HD video is just one of the many things discussed on social media. If you're on Twitter, I'm sure you've seen headlines presented as opinions (alone or with acronyms like LOL or WTF appended) and had your opinions influenced, even if you didn't have time to follow the link. Beware: your opinion is not the only one out there; even limited awareness of contrary viewpoints will go a long way. One-line solutions aren't enough.
My iPad book for kids is now live and free in Australia and New Zealand:
What Was That Noise? AU·NZ
No catches, no ads. I wrote and spoke the words, drew the pictures and edited the sound effects; I hope you and your kids like it. There are sharing links on the final page if you want to tell your friends on Facebook or Twitter.
If you're in the US, UK, Canada or elsewhere, it's not free, but it's cheap as it can be ($0.99/£0.59):
What Was That Noise? (international)
And not just because it's raining.
Once upon a time — forgive the computing example — I would have always said that the best choice for a computer is a Mac. And most of the time I still would: Macs are easier for most people, in most situations. However, I wouldn't, today, try to talk an accountant into a Mac for their work computer when their dedicated software package runs only on Windows, nor can I recommend a Mac if your budget is $200. Grey uncertainty has crept into my world view.
Today's internet and today's media is focused on two sides and conflict between them. Fail vs win. The truth, in most things, is grey. Yes, the apps you can run on a stock iPhone has to be approved by Apple, but the far reduced risk of malware means that's usually a win for the consumer. The comparative openness of Android, conversely, does not mean that the carriers won't gum it up with all kinds of crapware that can't be removed, or that the overall user experience is going to be better.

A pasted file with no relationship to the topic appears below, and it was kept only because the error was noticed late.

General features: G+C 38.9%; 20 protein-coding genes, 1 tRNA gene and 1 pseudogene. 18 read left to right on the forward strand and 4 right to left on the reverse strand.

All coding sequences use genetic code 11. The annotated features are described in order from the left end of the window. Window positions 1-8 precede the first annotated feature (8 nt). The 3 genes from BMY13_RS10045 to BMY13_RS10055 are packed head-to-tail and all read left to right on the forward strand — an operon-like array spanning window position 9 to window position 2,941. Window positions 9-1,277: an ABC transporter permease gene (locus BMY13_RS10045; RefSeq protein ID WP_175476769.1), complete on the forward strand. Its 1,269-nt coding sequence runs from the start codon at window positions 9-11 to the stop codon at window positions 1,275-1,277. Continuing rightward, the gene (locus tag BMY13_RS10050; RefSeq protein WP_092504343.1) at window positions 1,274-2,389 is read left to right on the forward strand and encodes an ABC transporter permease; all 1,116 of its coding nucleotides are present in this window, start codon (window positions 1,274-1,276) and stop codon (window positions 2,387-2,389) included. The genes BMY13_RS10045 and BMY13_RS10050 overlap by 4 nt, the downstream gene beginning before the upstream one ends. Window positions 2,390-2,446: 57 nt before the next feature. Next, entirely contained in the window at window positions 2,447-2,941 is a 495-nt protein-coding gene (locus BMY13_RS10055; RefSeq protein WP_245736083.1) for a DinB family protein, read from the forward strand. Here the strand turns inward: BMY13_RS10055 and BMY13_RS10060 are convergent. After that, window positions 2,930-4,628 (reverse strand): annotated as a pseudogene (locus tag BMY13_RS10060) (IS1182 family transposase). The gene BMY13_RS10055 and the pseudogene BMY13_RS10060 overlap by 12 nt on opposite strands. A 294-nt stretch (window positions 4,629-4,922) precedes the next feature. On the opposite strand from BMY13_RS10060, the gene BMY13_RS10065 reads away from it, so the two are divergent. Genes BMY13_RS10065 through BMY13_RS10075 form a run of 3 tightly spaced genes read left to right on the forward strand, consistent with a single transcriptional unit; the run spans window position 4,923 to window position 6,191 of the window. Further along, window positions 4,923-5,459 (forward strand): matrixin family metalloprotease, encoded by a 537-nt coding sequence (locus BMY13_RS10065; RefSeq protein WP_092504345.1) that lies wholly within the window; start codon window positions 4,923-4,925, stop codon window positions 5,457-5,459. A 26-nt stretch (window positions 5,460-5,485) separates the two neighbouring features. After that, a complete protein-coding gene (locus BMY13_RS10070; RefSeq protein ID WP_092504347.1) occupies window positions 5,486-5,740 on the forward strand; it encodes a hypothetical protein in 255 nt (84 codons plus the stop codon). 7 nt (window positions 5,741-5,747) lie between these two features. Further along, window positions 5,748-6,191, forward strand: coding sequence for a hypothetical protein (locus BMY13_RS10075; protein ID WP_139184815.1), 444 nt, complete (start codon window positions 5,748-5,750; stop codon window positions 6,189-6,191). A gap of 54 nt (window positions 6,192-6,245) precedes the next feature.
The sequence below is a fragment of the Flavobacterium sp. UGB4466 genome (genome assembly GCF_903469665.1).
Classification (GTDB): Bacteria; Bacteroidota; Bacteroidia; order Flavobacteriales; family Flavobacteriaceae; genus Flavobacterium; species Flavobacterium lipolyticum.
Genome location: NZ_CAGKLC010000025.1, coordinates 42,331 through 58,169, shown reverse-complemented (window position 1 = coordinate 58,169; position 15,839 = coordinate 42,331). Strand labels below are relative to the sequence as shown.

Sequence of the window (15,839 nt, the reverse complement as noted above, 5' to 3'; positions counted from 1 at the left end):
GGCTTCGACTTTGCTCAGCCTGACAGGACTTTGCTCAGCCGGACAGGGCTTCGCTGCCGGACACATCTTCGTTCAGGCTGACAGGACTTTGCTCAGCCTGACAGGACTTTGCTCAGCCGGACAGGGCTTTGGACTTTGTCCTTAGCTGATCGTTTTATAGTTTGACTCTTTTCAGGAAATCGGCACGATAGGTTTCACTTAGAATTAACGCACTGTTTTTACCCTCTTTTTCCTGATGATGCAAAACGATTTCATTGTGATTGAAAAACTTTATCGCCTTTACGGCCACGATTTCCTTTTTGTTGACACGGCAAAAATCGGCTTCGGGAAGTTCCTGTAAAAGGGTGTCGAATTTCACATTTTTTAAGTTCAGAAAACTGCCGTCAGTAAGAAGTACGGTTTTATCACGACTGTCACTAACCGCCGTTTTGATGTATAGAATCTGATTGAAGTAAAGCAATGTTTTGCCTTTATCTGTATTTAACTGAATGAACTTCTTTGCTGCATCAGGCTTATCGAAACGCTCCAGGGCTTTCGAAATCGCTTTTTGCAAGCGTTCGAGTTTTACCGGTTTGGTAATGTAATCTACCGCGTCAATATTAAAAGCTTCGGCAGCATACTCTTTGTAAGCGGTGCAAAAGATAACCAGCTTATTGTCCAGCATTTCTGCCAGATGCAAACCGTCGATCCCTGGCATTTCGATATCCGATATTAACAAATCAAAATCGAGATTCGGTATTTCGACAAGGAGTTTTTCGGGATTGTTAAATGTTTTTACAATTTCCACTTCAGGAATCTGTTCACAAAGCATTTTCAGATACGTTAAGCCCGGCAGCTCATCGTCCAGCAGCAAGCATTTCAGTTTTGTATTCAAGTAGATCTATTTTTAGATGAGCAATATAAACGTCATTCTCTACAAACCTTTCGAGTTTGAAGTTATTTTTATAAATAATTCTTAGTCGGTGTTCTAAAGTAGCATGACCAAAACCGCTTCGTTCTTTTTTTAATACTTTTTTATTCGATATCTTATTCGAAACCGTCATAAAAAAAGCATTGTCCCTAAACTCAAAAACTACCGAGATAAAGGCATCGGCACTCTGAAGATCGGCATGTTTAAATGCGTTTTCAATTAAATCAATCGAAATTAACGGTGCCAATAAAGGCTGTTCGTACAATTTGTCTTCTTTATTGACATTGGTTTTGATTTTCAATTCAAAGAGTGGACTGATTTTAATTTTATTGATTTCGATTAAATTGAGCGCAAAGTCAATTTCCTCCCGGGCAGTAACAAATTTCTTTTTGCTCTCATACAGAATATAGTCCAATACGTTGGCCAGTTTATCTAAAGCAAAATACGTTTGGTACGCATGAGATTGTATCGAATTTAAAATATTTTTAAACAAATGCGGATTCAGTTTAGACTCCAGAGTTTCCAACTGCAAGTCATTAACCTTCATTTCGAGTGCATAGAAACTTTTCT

Follow forums and message boards on tech sites, however, and all you'll see is polarity; one side pointing fingers at real or imagined "fanboys" on the other. A perceived failure on a single issue is apparently enough to taint a product forever. The media aren't much better; the stories that get headlines are usually big wins or big problems. Worse, to produce easily written A-vs-B stories, the media will report conflict where none exists. I'm still hearing "I thought there was a problem with that phone" regarding the iPhone 4, from non-tech people who read an article in a paper or saw something on TV. Scientific consensus on climate change and safety of the MMR vaccine is clear, but the public view is not nearly so unified.
Presenting products as a total success or failure (instead of "mostly pretty good"), science as perfect or flawed (instead of mostly correct) or just repeating false data until it becomes "common knowledge" are all symptoms of the problem. Politicians love to be able to claim a win (in power) or claim a failure (in opposition) and rarely admit the opposite to be true. Even scientists would prefer to post results than nothing, and while they should be able to post a paper with inconclusive results, it won't make everyone happy. (I don't even want to tackle theists who think they have all the answers already.)
The truth is that the world is grey. Great products have flaws. Food that's mostly good for you could sometimes be bad for you. Science's main strength is that it's OK to prove past science to be flawed. Most politicians have something valuable to contribute, but their entire worldview is unlikely to coincide with your own. To dismiss something because of a small problem is, in the end, to dismiss everything.
Next time you buy something, vote for someone, form an opinion or even fall in love, remember that the object of your attention is not perfect. Expecting it to be will leave you in a state of perpetual unhappiness.